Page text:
By Jessica Walworth
In his article “The Most Important Non-Presidential Election of the Decade” Stephen Moore writes, “No American politician had a more polarizing effect on voters last year than Scott Walker. This time last year, thousands of irate protesters were occupying Wisconsin's state Capitol, comparing Mr. Walker to Hitler for trying to reform the pension and collective-bargaining systems of public-employee unions.”
This time last year I wrote about that protest. Being in Madison last March gave me the unique opportunity to not only witness these protests, but also watch as Scott Walker responded to them.
Looking back, my impression of that day at the capitol is mixed. While I left Madison with a total respect for Governor Scott Walker, I also left Madison with a total disdain for mob rule.
According to the Milwaukee Journal Sentinel, a newspaper often associated with a liberal bias, Walker has been above reproach. Check out their PolitiFact page. Not only has he fulfilled his campaign promises, but also he has dramatically turned Wisconsin’s economy and morale around.
Consider the following facts:
- Wisconsin’s last year's $3 billion deficit is now a $300 million surplus.
- This surplus was accomplished without the new taxes that unions favored.
- The legislature passed a successful statewide school voucher program.
- Wisconsin business regulations have eased—attracting businesses across the nation and globe.
- When Mr. Walker took office, a survey of major business owners by the state's Chamber of Commerce found that only 10% thought Wisconsin was heading "in the right direction." Now 94% say it is.
- Chief Executive Magazine found that Wisconsin's business climate in 2011 showed the greatest one-year improvement of any state in the history of the magazine's ratings.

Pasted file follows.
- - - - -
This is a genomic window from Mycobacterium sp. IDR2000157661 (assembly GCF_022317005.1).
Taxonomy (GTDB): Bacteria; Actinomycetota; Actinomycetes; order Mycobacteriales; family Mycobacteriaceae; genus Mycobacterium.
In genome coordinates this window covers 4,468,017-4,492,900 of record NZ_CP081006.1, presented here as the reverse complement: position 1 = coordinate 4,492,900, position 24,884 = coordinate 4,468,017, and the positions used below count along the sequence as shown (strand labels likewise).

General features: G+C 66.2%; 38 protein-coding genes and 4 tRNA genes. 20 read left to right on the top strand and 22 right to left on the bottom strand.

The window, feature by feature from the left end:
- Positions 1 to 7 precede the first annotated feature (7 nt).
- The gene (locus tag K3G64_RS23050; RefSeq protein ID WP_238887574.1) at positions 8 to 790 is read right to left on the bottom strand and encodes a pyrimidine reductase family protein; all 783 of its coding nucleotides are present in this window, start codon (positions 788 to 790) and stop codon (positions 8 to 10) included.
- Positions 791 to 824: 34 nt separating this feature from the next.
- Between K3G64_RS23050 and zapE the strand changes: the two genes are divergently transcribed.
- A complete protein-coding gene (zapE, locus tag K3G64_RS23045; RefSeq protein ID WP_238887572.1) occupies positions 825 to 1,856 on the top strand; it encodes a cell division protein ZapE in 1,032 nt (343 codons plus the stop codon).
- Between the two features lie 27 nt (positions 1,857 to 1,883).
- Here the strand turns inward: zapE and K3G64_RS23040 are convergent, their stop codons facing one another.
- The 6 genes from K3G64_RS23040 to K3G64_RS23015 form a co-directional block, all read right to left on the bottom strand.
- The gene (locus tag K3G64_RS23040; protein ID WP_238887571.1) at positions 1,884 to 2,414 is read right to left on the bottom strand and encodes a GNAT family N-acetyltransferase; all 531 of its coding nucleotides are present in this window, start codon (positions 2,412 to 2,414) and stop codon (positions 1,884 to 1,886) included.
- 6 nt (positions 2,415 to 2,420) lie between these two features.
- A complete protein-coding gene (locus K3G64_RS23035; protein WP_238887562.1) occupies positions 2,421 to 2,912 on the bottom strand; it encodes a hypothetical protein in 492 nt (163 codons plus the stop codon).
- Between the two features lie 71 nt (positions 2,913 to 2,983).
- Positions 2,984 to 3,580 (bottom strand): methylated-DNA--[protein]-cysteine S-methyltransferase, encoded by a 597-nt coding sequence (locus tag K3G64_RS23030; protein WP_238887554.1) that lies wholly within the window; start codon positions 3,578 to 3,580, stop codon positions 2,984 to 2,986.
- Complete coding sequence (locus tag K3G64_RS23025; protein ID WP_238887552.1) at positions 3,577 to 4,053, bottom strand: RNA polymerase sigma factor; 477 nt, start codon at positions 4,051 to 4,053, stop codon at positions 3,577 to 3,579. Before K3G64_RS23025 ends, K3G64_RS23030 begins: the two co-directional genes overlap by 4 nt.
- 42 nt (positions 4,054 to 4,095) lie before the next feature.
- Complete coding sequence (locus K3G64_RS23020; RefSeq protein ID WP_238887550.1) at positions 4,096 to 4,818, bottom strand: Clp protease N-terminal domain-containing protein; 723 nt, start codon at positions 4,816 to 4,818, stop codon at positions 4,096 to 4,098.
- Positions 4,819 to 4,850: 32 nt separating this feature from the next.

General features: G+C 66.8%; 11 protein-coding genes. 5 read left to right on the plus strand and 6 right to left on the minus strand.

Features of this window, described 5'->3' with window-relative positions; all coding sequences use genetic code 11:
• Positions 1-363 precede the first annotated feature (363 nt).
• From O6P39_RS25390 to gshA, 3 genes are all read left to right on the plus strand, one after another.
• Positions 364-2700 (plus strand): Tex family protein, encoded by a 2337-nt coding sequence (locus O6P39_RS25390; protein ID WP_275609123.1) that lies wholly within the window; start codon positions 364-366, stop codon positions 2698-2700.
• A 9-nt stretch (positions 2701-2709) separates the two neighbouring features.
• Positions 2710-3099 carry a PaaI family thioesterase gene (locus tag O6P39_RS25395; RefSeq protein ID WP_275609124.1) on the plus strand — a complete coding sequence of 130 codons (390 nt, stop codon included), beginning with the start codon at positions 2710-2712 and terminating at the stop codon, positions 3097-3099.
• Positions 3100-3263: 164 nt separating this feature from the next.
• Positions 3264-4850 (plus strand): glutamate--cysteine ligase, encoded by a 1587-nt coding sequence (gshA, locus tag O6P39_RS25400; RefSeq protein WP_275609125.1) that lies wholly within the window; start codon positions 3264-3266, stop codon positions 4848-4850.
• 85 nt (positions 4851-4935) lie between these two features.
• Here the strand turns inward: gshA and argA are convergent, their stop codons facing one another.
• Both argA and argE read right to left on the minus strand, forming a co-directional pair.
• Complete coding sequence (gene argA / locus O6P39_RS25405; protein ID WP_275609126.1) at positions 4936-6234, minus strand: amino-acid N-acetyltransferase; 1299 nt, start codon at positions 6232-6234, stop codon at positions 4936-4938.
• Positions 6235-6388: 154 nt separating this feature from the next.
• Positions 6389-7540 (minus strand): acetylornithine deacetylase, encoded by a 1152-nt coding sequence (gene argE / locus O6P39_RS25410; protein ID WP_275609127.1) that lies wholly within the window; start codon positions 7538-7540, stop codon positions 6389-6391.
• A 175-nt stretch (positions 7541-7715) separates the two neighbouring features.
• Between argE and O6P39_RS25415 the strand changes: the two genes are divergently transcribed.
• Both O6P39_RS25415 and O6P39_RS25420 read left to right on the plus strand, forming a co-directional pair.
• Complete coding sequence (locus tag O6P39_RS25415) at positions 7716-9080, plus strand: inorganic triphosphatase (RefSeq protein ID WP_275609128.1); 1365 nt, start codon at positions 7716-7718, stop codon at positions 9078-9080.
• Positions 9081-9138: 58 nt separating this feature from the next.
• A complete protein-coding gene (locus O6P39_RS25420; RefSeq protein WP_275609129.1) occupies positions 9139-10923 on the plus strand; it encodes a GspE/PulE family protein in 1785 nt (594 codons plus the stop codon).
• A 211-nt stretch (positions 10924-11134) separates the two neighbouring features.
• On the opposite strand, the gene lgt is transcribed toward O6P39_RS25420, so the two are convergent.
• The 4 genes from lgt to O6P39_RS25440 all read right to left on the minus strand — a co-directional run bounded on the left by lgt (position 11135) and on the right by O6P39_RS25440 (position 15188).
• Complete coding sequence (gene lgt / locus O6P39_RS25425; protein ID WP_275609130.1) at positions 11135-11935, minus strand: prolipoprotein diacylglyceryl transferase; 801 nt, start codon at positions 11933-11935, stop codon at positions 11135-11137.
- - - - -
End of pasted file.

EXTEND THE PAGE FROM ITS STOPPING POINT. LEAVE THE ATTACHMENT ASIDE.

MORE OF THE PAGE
- After bleeding 150,000 jobs in the previous three years, Wisconsin added 10,000 jobs in 2011.
- By granting local governments the legal authority to hire and fire teachers and other workers based on merit—as well as requiring teachers to contribute 5.8% into their pensions (up from 0%) and all public employees to pay 12.6% of their health-care premiums (about half what most private workers’ pay)—Walker has already saved local governments $475 million.
- These reforms avoided mass layoffs and allowed school districts to maintain and in some cases even reduce class sizes.
As of February 27, the Walker campaign will not challenge any more signatures. Republican Party of Wisconsin Communications Director Ben Sparks said in a statement that no challenge will be submitted to the recall signatures because the governor's campaign was "not given an adequate amount of time to review even half of the submitted recall petitions."
Some of the findings in reviewing the signatures have proven interesting, but the real issue to Governor Walker is the absurd amount of money going into both the recall and the elections. Mr. Walker put it more clearly: “It’s $9 million of taxpayers’ money just to run this. Think about the number of kids we could help, think of the number of seniors we could help in our state with $9 million that we didn’t have to waste on this — this frivolous recall election.”
I began with Mr. Moore, so I find no fault in ending with him: “If unions succeed in getting voters to evict reformers, it could ‘set back the conservative reform agenda across the states for a generation.’ This might be the most important nonpresidential election in a decade.”